On The Map of Despair

Elena Lelia Radulescu

Maria, Safta, Rodna, Teresa, Jiva,

guilty for

being mothers and wives,

daughters and sisters to owners

of land, cows, horses, farmsteads;

guilty for

speaking more than one tongue,

as if words were silver bullets

meant to kill those of the new order;

guilty for

living close to the border, so close

some days they could hear the dreams

of their neighboring Serbs crying,

trapped onto the teeth of barbed wire.

Ana, Petra, Dabrinca, Mileva, Rada,

rounded up like lambs,

sentenced to a forced labor camp,

in the scorching fields,

north of the river Danube,

the new Siberia on the map of despair.

                             

The Inheritance of Dreams

Elena Lelia Radulescu

Romania, 1982

           On the eve of Saint Dumitru’s Day, my mother, Lucia, and her sister, Anda, remembered our departed relatives. I remembered Tante Clara.

           “Don’t forget to add her name to the pomelnic, Marga,” my mother said, motioning to the hallway.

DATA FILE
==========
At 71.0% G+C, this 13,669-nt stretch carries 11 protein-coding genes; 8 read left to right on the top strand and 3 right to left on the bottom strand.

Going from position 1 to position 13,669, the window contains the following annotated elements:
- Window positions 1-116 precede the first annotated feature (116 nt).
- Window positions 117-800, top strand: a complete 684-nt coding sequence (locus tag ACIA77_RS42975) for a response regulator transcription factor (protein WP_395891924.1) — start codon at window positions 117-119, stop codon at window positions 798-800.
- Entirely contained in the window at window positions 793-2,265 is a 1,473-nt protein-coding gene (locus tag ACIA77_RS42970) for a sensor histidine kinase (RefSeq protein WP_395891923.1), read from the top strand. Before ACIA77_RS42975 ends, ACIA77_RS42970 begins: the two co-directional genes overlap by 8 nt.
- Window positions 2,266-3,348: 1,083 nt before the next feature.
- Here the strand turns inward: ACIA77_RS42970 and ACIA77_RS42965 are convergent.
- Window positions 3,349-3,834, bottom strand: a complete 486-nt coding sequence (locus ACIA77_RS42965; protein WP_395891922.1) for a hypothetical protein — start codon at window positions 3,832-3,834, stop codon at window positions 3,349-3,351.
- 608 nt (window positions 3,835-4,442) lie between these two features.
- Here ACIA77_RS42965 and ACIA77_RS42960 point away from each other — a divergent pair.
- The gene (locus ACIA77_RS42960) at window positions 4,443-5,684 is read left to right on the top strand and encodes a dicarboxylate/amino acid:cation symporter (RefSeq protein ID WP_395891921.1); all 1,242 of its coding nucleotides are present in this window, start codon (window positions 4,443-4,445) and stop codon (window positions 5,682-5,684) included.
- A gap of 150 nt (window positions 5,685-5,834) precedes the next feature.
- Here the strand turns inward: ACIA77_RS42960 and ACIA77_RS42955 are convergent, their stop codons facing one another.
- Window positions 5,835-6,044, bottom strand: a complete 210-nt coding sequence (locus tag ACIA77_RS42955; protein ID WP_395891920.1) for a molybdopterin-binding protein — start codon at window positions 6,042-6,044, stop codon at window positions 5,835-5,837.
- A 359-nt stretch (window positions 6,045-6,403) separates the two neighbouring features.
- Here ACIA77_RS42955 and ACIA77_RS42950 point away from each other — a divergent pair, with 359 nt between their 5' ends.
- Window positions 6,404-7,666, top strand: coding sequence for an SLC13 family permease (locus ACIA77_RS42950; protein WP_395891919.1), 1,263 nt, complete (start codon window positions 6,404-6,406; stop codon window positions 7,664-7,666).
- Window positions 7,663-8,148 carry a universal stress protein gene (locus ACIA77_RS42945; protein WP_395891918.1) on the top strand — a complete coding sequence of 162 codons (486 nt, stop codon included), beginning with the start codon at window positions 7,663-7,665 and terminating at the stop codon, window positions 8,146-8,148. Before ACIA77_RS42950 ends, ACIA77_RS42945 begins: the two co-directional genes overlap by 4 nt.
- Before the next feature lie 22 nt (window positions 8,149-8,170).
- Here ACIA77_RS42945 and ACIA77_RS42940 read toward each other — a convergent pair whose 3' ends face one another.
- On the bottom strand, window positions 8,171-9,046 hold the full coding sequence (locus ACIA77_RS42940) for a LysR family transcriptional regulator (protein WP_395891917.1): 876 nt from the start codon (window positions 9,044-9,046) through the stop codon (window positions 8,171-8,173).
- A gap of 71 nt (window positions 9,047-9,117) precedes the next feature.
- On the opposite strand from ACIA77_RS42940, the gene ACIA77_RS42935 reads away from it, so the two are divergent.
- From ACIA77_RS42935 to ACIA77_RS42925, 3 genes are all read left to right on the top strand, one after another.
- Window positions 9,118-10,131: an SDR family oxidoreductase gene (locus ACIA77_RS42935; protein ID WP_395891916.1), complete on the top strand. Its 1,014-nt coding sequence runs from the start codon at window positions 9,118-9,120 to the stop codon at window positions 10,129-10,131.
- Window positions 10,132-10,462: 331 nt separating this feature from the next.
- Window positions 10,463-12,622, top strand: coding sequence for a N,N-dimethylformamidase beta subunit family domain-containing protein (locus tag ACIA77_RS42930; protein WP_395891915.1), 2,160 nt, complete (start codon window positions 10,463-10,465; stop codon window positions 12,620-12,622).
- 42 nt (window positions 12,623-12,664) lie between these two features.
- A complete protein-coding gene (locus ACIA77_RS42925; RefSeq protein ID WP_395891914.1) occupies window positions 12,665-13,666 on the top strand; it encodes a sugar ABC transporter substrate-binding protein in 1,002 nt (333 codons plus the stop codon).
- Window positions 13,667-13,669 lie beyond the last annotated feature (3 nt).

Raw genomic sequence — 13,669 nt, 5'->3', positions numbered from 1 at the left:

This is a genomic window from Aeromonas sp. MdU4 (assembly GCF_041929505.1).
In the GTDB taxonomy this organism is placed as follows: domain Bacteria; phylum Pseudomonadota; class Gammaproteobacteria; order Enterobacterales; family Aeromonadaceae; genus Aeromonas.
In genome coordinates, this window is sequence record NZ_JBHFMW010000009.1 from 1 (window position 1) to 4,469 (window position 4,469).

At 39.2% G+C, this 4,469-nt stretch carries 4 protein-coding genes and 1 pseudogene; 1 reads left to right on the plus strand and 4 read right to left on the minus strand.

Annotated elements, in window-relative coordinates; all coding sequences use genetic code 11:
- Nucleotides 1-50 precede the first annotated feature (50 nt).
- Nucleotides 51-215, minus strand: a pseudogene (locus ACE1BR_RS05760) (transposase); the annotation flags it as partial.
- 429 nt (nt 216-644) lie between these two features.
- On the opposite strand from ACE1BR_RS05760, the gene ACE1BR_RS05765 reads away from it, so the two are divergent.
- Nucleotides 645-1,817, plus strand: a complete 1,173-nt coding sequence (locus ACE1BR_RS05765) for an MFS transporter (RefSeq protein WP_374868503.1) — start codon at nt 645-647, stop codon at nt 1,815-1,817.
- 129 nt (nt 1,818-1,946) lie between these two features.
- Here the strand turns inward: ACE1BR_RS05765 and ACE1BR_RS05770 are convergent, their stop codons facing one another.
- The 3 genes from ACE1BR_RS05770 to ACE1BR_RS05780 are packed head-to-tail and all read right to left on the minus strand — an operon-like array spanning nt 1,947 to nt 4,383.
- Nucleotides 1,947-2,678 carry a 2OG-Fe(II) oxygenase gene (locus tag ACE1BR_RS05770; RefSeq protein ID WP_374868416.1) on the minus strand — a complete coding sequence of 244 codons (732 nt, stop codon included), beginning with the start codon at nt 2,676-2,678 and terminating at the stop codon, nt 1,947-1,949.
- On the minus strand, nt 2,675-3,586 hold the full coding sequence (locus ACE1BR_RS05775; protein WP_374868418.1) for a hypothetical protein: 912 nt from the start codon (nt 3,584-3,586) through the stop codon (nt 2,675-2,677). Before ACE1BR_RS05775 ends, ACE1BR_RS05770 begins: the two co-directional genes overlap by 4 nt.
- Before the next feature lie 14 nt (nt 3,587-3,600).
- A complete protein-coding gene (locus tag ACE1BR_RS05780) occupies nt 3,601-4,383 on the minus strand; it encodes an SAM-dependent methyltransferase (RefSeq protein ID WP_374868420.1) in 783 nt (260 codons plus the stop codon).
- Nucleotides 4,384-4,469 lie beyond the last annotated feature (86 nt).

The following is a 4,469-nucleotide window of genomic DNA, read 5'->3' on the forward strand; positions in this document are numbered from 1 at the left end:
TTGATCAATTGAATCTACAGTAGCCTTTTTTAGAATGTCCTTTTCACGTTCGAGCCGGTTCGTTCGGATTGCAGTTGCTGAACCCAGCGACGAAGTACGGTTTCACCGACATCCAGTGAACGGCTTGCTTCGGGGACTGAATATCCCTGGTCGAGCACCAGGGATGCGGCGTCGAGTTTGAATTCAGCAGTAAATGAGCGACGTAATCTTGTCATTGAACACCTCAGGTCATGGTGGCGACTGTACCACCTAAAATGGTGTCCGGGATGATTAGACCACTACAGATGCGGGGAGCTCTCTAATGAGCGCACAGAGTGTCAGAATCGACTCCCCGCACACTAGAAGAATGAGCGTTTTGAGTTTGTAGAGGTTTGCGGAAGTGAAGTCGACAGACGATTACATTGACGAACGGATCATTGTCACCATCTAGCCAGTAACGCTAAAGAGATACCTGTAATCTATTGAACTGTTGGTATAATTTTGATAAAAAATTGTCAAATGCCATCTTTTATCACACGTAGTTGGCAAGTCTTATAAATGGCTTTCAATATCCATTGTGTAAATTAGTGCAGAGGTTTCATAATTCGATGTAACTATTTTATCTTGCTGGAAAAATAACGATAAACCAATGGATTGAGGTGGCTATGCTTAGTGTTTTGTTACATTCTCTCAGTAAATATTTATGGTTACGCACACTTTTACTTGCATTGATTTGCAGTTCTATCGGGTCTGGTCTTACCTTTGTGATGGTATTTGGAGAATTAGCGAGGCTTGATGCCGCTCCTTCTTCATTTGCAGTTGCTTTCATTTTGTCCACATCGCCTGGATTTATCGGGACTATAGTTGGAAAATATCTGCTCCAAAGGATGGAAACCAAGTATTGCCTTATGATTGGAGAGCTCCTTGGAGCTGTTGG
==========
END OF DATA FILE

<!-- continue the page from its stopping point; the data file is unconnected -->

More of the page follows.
There, in the middle of the round table, pinned down by a water pitcher, was a strip of paper with two columns of names in bold letters. That list, the pomelnic, was written for our old priest who would chant the names at the remembrance prayers in church. I printed CLARA in the column with a cross on top.

        As I returned to the kitchen, thinking of Tante Clara’s life, a tide of hope washed over me. Perhaps all I needed was to pitch the right question, and her story would unwind like a ball of yarn in the paws of playful kittens.

Stuffed Cabbage and History Lessons

Elena Lelia Radulescu

WHILE EXPLAINING THE ORIGIN OF storytelling, my fourth-grade Romanian teacher depicted a vivid tableau of our ancestors gathered around a campfire roasting a wild boar and sharing their hunting adventures.

    The tales - my teacher claimed - were merely a tool to keep fears at bay, and also a way to explain natural phenomena their primitive minds could not grasp. The old myths and legends sprung from a dreadful uncertainty of the world they lived in. "From a deeper need to figure out the meaning of their life at that moment in time," Comrade Teacher concluded with a self-assured, didactical smile.

                               

 
 
 
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